The Joint Select Committee on Budget and Appropriations Process Reform met for its second public hearing last week. The hearing, entitled Bipartisanship in Budgeting, set out to examine the ways Congress’ hyper-partisan environment impedes the budgeting process.
The hearing, which can be viewed in its entirety here, honed in on two main themes:
1. The need for reform is urgent, and Members are frustrated:
The number of times Congress has funded the government on time in the last four decades can be tallied using one hand. Americans depend on timely, well-debated budgets, and the current partisan environment makes that nearly impossible.
2. More time is needed to find a solution, but Congress should not shy away from drastic changes:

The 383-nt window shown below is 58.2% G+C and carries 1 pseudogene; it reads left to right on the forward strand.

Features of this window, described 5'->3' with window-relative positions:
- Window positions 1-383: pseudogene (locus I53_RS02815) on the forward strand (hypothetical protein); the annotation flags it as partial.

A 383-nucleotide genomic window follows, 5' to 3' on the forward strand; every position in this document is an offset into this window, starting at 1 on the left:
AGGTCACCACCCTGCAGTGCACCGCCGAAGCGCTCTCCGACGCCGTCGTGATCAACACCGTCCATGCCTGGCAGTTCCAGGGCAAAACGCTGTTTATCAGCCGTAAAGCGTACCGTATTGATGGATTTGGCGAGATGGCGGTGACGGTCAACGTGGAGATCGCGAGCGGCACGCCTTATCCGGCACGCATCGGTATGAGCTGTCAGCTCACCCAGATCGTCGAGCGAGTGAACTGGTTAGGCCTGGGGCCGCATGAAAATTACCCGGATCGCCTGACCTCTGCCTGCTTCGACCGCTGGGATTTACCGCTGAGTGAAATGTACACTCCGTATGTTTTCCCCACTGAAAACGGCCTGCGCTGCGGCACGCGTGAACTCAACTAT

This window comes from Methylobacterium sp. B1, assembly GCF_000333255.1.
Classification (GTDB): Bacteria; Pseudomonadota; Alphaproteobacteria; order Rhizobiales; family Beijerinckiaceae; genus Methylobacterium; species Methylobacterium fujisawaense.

Witnesses, which included experts from the Bipartisan Policy Center and Convergence Building a Better Budget Process Project, proposed fixes including withholding pay and vacation until Congress passes a budget, moving to a biennial budget, and, lastly, restructuring the committee system.
While the Committee ruminates on which proposals to adopt, Members made clear the urgent need for reform:
Last week’s hearing demonstrated a growing movement in Congress to reform itself. Members are tired of working within a broken system that lets the American people down, and are willing to seek input from experts.
Productive conversations like the one last week promise a brighter future for Congress, and show its capacity to reform what is broken. If the Joint Select Committee on Budget and Appropriations Process Reform can find solutions to the broken budget process, surely Congress has the ability to reform itself on a larger scale.
With a Joint Committee on the Organization of Congress, true reform that touches every aspect of our dysfunctional system will finally be possible.